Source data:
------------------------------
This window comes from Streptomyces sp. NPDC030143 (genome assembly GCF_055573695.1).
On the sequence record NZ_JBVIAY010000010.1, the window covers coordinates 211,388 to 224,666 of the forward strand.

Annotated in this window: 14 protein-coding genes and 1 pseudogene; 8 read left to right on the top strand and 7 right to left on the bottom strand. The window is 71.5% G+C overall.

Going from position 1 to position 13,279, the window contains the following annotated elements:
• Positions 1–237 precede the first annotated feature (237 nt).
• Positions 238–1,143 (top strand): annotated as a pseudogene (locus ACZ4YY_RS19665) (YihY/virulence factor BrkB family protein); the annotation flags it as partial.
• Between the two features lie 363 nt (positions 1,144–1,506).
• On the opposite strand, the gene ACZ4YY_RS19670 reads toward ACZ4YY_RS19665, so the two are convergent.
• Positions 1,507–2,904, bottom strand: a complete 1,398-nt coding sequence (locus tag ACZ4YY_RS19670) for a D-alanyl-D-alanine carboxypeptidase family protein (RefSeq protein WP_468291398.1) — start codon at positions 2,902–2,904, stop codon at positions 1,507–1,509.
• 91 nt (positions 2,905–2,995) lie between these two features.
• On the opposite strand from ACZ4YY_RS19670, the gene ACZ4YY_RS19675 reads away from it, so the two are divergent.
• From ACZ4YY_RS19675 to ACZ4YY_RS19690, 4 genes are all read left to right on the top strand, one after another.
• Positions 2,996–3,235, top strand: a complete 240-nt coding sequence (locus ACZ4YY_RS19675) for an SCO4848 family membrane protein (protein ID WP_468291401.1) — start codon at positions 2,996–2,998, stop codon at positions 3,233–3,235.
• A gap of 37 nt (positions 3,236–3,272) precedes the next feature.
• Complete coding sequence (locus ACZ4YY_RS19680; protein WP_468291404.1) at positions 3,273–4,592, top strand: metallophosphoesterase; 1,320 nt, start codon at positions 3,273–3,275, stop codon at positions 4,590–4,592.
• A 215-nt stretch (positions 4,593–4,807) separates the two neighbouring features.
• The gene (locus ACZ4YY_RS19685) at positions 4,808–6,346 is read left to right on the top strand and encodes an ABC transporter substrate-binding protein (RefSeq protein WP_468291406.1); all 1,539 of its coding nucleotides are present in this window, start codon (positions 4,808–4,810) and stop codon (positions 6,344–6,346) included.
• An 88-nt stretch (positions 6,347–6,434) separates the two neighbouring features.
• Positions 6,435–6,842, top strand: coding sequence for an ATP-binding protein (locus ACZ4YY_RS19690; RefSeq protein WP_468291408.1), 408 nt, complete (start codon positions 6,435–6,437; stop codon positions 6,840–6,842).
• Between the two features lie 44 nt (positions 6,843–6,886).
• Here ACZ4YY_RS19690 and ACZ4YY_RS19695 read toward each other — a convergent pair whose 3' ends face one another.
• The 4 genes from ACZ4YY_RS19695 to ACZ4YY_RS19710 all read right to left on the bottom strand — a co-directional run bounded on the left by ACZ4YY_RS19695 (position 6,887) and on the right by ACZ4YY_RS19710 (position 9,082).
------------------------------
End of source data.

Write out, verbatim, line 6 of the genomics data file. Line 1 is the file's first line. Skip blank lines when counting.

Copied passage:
• Positions 238–1,143 (top strand): annotated as a pseudogene (locus ACZ4YY_RS19665) (YihY/virulence factor BrkB family protein); the annotation flags it as partial.